Friday, January 28, 2011

dagger of flesh

With only five books left, we are inching ever closer to closing the book on this pile of dusty flea market paperbacks. Fortunately, the remaining covers are just as good as the previous fourteen. Like today's subject, Dagger Of Flesh by Richard S. Prather.


Cover by James Meese


Prather was also the creator of the Shell Scott series (FYI: There will be more on this subject when we start working our way through this pile) and, in fact, some sources - namely his Wikipedia page - count this as part of the Scott series. Although, from what I can tell, it's not. As the main character's name is Mark Logan.

Either way, thanks to UKVintage's photostream I learned the artwork was used not once, not twice, not thrice but... quadrice? Honestly I don't what (if anything) rhyming comes after thrice but, suffice it to say, the piece was used four times. (See here, here and here.)

As someone already pointed in out the comments in said photostream, hopefully Meese got to collect multiple paychecks!

(PS: Meese's work has previously been featured in the PFP as well, here.)

(PPS: As always, larger versions, as well as covers of books that have found their way on to the blog previously, can be seen in the Pulp Fiction Project set in my Flickr photostream, here.)

Friday, January 21, 2011

murder is my dish

This week we continue continuing our way through this pile of pulp fiction with Murder Is My Dish by Stephen Marlowe. Featuring one of the greatest pull quotes ever!


As well as fabulous artwork by Lu Kimmel.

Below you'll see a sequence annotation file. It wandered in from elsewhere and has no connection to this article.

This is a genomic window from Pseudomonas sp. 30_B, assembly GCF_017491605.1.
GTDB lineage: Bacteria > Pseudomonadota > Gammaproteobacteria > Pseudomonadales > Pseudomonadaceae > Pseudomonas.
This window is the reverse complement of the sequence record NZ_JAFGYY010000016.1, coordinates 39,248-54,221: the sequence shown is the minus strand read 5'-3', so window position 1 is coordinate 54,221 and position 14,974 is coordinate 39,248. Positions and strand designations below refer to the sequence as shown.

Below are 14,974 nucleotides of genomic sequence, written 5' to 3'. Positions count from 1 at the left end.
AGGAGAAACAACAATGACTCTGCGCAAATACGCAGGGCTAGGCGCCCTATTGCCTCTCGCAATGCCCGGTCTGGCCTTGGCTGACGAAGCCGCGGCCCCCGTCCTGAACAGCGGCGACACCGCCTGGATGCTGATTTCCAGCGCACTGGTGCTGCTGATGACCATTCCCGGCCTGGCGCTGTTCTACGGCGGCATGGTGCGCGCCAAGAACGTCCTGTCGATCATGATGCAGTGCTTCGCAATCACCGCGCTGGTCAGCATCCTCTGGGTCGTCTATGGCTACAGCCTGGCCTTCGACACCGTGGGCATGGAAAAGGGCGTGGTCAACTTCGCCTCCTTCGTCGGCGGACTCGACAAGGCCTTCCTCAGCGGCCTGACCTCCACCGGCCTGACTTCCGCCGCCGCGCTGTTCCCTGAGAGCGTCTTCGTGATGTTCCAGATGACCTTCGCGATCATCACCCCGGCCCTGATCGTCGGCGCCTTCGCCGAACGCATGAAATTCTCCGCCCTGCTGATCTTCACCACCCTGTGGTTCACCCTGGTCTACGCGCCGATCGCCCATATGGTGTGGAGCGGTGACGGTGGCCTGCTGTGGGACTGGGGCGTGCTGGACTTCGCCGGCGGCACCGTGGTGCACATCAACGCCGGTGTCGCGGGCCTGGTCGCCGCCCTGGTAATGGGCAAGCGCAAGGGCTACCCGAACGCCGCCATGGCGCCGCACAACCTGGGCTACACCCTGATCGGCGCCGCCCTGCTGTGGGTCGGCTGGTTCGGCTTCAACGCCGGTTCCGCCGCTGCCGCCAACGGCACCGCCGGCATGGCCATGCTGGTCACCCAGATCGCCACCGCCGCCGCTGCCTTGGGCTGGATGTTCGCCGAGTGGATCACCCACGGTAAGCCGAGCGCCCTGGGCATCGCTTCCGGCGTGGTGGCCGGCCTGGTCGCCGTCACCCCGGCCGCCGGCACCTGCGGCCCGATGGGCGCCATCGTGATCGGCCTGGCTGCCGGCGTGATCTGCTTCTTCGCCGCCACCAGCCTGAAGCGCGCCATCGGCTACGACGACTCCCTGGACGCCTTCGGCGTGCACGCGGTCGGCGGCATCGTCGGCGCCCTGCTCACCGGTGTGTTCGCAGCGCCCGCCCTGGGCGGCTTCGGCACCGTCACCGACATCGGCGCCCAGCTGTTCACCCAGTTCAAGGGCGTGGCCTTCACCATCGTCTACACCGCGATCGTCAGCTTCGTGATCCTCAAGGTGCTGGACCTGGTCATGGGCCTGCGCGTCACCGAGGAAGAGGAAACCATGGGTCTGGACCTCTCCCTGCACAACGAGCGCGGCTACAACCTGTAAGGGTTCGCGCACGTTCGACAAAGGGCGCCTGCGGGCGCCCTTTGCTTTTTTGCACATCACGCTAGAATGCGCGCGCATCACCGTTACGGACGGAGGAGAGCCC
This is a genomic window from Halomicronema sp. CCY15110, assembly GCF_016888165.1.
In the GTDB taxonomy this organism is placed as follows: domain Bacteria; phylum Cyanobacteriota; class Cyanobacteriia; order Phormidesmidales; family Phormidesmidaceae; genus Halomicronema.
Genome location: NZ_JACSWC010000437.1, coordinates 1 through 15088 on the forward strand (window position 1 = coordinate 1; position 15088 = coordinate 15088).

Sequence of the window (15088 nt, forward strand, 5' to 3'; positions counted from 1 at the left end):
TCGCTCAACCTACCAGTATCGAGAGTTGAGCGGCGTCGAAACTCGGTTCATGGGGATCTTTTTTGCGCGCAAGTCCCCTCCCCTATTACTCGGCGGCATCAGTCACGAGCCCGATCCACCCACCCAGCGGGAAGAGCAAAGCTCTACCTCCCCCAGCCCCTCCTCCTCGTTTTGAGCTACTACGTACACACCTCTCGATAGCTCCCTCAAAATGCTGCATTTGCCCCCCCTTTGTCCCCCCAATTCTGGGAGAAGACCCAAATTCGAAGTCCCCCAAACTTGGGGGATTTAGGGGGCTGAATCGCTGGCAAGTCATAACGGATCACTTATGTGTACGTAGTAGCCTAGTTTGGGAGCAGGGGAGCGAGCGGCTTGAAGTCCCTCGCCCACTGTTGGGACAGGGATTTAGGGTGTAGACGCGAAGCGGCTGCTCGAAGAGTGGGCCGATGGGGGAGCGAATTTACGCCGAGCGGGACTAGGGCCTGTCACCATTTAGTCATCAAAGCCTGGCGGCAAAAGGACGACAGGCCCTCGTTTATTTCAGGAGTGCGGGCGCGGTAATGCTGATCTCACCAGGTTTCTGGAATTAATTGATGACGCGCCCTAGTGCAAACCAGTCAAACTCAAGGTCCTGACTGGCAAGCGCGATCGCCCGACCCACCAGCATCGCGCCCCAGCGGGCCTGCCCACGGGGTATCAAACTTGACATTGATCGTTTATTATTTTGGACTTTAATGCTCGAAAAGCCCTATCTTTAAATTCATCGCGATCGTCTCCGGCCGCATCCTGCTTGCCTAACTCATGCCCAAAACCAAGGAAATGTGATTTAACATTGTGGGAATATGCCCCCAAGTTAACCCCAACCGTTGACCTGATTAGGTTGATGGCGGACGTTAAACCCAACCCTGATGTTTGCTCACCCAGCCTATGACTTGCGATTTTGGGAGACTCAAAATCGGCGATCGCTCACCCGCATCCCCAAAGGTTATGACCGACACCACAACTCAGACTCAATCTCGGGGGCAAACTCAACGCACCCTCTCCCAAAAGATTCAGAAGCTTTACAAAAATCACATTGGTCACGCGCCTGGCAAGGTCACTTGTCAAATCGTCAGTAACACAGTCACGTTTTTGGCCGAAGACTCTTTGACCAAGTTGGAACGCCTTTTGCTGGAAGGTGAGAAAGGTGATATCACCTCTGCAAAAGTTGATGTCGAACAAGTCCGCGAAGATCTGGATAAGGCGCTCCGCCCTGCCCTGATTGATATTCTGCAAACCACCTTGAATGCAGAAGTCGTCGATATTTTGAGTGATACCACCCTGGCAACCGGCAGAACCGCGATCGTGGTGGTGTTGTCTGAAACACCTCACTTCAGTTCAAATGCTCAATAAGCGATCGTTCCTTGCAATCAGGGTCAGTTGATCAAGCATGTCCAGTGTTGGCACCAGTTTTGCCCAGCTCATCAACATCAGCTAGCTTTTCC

I believe this is Lu's second PFP appearance; the first, interestingly enough, was the first Mickey Spillane book I read. (But not the last.)

(PS: As always, larger versions, as well as covers of books that have found their way on to the blog previously, can be seen in the Pulp Fiction Project set in my Flickr photostream, here.)

Friday, January 14, 2011

his name was death

This week we continue working our way through this pile of pulp fiction with His Name Was Death by Fredric Brown.




The best thing Brown has ever written, according to the Albuquerque Tribune. Having not read any of his books, including this one, we'll have to take their word for it.

(PS: As always, larger versions, as well as covers of books that have found their way on to the blog previously, can be seen in the Pulp Fiction Project set in my Flickr photostream, here.)

Friday, January 7, 2011

murder in rockwater

For the first official PFP entry of 2011 we return to this stack of paperbacks with a follow up of sorts to last week's entry (in the sense it's the only other Fontana Book on our pulp fiction shelf - which, truthfully, covers more than one shelf of our bookcase) Murder In Rockwater by Margot Neville.



I couldn't find any info. as far as who is responsible for the cover art but according to this page on the Golden Age Of Detection site...

"Margot Neville was the pseudonym of two sisters, Margot Goyder (1903-1975) and Anne Neville Goyder Joske (1893-1966), Australian writers born in Melbourne. The sisters collaborated closely, writing together ‘word by word’, Margot then typing the manuscript. In all they wrote 22 crime novels, mostly police procedurals set in Sydney, with detectives Grogan and Manning."


This is the first in the series, apparently also known as Lena Hates Men, and features the aforementioned Detective Grogan as the main character.

(PS: As always, larger versions, as well as covers of books that have found their way on to the blog previously, can be seen in the Pulp Fiction Project set in my Flickr photostream, here.)